Happy Thanksgiving, everybody!
I hope you‚Äôre all excited for loading up on turkey, cranberry sauce, gravy, potatoes, sweet potatoes and every pie flavour under the (winter) sun alongside your loved ones. Did you know that Thanksgiving is the busiest day of the year for travelling in the USA? And that over 38.4 million people travelled more than 50 miles to their families to celebrate Thanksgiving in 2009? I hope you don‚Äôt have to travel that far! For those of you not from the USA, Thanksgiving is a holiday all about taking time to remember the things you are thankful for, spending time with family, and, most importantly, eating as much yummy, cozy food as you are physically able to stuff into your face!
The usual story is that Thanksgiving started with the famous 1621 harvest celebration in Plymouth, Massachusetts: a feast shared between the European pilgrims new to America and Native Americans who helped them survive that first harsh New England winter. This is a sweet, but simplified origin story for the Thanksgiving holiday‚Äìand not just because it glosses over the struggles of Native Americans arising from the European settlers. It also doesn‚Äôt tell you that Thanksgiving was only made an official national holiday in 1863! Thomas Jefferson even called the suggestion of a national Thanksgiving holiday ‚Äúthe most ridiculous idea ever conceived.‚Äù So this holiday‚Äìthough inexorably intertwined with American national identity‚Äìis not as old a tradition as it seems!
To fully appreciate having this holiday, we have to give some thanks to an awesome lady who helped create the holiday we enjoy today: Sarah Josepha Hale (1788-1879), aka the ‚ÄúGodmother of Thanksgiving.‚Äù Since there wasn‚Äôt a specific historical basis or tradition for how to celebrate Thanksgiving, we can hold Hale responsible for the cozy Thanksgivings that we celebrate today! One of her novels, Northwood: A Tale of New England, introduces the Thanksgiving meal we all know and love today: a ‚Äúlordly‚Äù turkey reigning over scores of delicious dishes and ‚Äúpies of every description known in Yankee land.‚Äù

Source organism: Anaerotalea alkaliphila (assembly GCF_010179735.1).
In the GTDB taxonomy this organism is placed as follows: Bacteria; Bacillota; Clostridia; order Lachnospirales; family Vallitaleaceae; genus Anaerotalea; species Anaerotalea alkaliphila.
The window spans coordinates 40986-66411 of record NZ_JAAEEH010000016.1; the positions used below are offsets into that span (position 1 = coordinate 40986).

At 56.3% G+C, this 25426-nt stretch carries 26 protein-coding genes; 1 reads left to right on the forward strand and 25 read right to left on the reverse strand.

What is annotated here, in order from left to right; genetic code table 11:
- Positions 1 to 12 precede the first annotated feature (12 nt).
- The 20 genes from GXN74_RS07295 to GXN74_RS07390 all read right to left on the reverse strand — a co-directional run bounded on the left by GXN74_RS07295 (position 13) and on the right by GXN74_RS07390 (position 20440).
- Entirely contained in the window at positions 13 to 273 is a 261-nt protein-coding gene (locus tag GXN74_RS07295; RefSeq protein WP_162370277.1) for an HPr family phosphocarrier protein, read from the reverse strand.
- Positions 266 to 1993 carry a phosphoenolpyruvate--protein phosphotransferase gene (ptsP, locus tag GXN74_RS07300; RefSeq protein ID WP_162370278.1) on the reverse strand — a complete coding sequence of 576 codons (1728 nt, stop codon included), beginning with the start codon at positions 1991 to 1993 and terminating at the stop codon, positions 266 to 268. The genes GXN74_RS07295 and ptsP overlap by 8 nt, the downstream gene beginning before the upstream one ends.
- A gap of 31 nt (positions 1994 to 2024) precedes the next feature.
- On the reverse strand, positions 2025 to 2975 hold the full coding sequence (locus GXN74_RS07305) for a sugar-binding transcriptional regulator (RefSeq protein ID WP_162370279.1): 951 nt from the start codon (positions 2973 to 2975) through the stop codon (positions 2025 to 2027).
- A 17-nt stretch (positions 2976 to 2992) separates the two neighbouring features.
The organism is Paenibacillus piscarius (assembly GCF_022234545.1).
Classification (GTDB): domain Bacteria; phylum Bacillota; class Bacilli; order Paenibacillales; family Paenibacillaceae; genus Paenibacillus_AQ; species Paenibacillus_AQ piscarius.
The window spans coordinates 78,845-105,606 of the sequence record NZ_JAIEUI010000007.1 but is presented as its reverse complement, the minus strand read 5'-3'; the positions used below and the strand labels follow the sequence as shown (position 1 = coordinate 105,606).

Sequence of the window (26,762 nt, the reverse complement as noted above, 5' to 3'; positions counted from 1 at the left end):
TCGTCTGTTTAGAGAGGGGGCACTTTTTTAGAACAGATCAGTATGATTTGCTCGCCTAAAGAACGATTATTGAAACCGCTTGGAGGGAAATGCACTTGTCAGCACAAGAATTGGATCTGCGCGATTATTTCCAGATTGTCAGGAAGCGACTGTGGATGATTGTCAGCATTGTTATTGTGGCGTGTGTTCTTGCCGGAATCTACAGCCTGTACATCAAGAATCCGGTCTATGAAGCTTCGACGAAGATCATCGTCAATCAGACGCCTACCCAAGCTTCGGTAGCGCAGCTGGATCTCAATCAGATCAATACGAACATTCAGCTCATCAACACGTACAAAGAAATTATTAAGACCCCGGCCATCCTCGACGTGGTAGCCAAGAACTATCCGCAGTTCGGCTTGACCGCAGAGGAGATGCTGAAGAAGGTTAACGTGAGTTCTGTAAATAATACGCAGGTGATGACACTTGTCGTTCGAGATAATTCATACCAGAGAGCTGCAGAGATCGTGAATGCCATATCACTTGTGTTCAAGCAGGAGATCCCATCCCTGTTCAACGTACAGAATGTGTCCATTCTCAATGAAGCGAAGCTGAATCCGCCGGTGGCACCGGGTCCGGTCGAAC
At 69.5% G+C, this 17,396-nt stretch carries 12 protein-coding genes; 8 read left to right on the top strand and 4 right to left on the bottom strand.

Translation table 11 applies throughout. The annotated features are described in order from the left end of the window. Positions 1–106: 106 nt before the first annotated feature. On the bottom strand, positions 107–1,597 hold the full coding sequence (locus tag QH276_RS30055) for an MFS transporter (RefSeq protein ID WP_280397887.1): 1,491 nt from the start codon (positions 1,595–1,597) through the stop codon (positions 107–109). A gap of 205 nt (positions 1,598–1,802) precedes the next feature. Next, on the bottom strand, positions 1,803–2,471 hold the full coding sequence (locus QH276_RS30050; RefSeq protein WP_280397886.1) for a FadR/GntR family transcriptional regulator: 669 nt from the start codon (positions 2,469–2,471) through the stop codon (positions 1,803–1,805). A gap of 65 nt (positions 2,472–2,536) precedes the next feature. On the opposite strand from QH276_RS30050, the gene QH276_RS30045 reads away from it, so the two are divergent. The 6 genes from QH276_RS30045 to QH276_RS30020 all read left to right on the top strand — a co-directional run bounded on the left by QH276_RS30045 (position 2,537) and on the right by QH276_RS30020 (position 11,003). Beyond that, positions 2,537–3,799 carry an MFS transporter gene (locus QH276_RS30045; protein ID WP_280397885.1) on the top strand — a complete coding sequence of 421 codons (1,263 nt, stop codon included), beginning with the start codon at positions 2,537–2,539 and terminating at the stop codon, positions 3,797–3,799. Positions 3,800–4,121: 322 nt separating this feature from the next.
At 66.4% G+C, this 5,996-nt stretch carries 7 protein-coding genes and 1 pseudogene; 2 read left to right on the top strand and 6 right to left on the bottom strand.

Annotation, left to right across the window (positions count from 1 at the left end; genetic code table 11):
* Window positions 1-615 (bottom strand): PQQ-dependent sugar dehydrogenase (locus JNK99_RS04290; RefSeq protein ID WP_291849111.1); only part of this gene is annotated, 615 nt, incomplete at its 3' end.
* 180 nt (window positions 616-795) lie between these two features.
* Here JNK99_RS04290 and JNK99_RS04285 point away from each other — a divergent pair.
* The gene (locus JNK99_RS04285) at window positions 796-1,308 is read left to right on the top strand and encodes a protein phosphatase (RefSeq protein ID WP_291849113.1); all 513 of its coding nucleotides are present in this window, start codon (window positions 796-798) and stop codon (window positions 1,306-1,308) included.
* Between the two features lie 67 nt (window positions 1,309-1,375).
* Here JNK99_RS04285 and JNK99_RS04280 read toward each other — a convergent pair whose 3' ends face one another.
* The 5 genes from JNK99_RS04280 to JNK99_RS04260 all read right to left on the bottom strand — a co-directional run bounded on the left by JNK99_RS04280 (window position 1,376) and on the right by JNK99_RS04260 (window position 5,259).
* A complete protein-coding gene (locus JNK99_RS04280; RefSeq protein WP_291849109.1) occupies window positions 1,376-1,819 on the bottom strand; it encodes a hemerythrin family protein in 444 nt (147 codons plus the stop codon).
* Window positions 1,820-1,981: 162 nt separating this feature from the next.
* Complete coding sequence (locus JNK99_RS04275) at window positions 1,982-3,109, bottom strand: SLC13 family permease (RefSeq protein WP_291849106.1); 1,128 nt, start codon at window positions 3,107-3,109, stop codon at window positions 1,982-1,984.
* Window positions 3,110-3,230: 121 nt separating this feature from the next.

Hale was an educated and influential nineteenth century writer and editor of the popular magazine,¬†Godey‚Äôs Ladies Book. She was a taste-maker for fashion, literature and cooking for contemporary well-to-do women. She launched a massive campaign to make Thanksgiving into a national holiday, writing to multiple presidents trying to convince them to make it an official holiday‚Äìuniting the United States of America and bringing ‚Äúpeace between brethren‚Äù at a time of social change and North-South tensions. Finally in 1863, during the Civil War and following persuasive letters from Hale, Abraham Lincoln officially proclaimed Thanksgiving as a national holiday.
Sarah also used her influence and determination to make other important changes in the young country she lived in. A self-educated woman who had been a teacher before her literary career, Sarah from a young age lamented that ‚Äúof all the books I saw, few were written by Americans, and none by women.‚Äù Later, she made a point of helping tip the balance the other way in her magazine, and was also the first person to advocate having women teachers in public schools. Another claim to fame is that Sarah‚Äôs book, Poems for Our Children, first published Mary Had a Little Lamb!
For more information on Thanksgiving, consider checking out Penny Colman’s book,¬†Thanksgiving: The True Story.
Girl Museum Inc.